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Project Management Degrees: MBA or MS?

masters in project management vs mba

You have paid attention to the ever-growing profession of Project Management, and you have made the wise decision to pursue your Master’s in Project Management in order to join the field. Because you are already on the right track, you’ve made the even wiser decision to pursue your degree online. It makes perfect sense—you can get a quality degree from any number of the best online Master’s in Project Management degree programs on your time, at your own pace, and from your own home. An online degree has all the benefits of an on-campus degree, with the added advantages of convenience and flexibility. There really is no downside to the online degree—online programs are just as rigorous and respected, and as more and more professionals are emerging with online master’s degrees under their belts, employers are finding it evident that the quality of the education is just as valid as on-campus programs.

So, all of these positives confirm your decision, but there is one more question to consider: should you pursue a Master of Project Management (or, as some schools offer, a Master of Science) degree, or should you pursue a Master of Business Administration (MBA) with a concentration in Project Management? Obviously, there will be differences in the two approaches to gaining Project Management knowledge and experience, but what’s the best way to go? Does it ultimately matter? It comes down to what, exactly, it is you will want to do with your degree. Understandably it will depend on specifically what you want to learn to get you the job that best fits your skill set and talent—and that will make you the happiest—but we are here to help you explore the different approaches of the two degree types. It’s important to know what both the big departures are and what the nuances may be between the MBA and the Master of Science in Project Management/Master of Project Management (MSPM/MPM) degree.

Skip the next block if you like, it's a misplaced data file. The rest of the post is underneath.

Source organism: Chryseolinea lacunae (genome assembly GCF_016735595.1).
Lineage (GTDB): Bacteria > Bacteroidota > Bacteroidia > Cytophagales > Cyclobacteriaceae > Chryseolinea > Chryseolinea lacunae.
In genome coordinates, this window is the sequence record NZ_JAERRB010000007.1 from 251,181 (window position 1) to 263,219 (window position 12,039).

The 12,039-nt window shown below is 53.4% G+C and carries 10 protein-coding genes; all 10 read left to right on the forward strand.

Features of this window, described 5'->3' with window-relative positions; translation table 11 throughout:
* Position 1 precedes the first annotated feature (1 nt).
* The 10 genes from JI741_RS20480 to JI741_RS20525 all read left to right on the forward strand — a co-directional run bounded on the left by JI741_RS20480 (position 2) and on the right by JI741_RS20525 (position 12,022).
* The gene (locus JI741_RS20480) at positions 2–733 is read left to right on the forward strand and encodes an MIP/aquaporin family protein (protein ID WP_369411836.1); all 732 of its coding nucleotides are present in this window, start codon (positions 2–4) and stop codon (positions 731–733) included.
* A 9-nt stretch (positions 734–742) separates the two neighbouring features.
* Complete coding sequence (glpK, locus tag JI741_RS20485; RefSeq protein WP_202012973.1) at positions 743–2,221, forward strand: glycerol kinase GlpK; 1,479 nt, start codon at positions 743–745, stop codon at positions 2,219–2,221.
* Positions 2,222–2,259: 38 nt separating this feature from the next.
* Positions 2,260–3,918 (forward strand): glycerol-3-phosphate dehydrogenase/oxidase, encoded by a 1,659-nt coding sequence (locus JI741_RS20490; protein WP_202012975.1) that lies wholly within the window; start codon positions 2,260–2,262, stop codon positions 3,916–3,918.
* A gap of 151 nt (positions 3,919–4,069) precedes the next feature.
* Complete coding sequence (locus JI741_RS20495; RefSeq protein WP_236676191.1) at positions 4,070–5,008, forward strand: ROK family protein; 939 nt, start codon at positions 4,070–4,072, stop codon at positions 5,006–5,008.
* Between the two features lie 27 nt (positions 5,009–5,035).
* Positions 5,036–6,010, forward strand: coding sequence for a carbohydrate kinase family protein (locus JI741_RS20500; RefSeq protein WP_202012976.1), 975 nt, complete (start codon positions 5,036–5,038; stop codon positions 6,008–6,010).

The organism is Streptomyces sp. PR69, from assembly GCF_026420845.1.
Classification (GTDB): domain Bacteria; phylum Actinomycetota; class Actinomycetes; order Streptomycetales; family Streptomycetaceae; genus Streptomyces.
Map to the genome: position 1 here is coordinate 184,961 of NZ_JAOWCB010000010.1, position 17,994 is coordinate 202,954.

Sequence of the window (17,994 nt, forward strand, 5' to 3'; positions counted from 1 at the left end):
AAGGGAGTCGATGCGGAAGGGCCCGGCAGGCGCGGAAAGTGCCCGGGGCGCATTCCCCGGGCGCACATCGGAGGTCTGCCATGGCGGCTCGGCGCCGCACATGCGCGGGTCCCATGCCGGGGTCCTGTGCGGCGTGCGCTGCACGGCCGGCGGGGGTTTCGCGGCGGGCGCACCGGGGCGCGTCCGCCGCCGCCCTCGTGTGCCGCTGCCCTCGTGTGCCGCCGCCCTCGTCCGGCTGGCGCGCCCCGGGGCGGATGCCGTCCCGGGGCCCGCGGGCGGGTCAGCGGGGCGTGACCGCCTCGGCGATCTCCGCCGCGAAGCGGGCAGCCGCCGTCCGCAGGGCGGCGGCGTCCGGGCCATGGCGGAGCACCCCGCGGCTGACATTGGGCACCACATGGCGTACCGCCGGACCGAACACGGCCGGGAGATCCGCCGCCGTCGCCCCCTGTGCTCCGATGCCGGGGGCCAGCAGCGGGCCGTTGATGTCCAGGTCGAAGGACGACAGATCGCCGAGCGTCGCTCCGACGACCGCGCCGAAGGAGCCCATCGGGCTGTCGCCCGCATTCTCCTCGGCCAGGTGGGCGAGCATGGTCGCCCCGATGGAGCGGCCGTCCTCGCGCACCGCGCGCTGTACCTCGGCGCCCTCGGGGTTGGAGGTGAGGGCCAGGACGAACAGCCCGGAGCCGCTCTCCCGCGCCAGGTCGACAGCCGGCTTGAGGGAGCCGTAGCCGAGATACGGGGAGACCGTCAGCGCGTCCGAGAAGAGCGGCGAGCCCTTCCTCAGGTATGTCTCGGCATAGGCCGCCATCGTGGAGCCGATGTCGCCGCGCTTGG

According to the U.S. News and World Report, MBA degrees often focus on the larger technical picture of financial analysis, accounting, critical and global thinking, and a grounding in information technology. Specializations in Project Management will certainly address the specific goals of working in project management, but students must first move through the MBA core courses before getting into the concentration. Typical MBA program core courses include such topics as applied managerial finance, accounting methods, ethical decision-making, and analytical and quantitative tools. These subjects are certainly beneficial to any professional, but if a student wants to focus more on coursework that will bolster a career in project management without focusing on the business industry, then a MSPM or MPM degree be more worthwhile. Project management classes typically promote team management, leadership strategies, risk management, and organizational behavior. If a focus on the technical understanding of numbers, financials, and analytics speaks to you—go for an MBA with a Project Management concentration or emphasis area. But if you want to really delve into the psychology of leading teams, guiding projects through to completion, and managing in industries other than just business, then a MSPM or MPM seems like your goal. Whichever you choose, best of luck!

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Michael Templeton
Managing Editor

Kacey Reynolds Schedler
Contributing Editor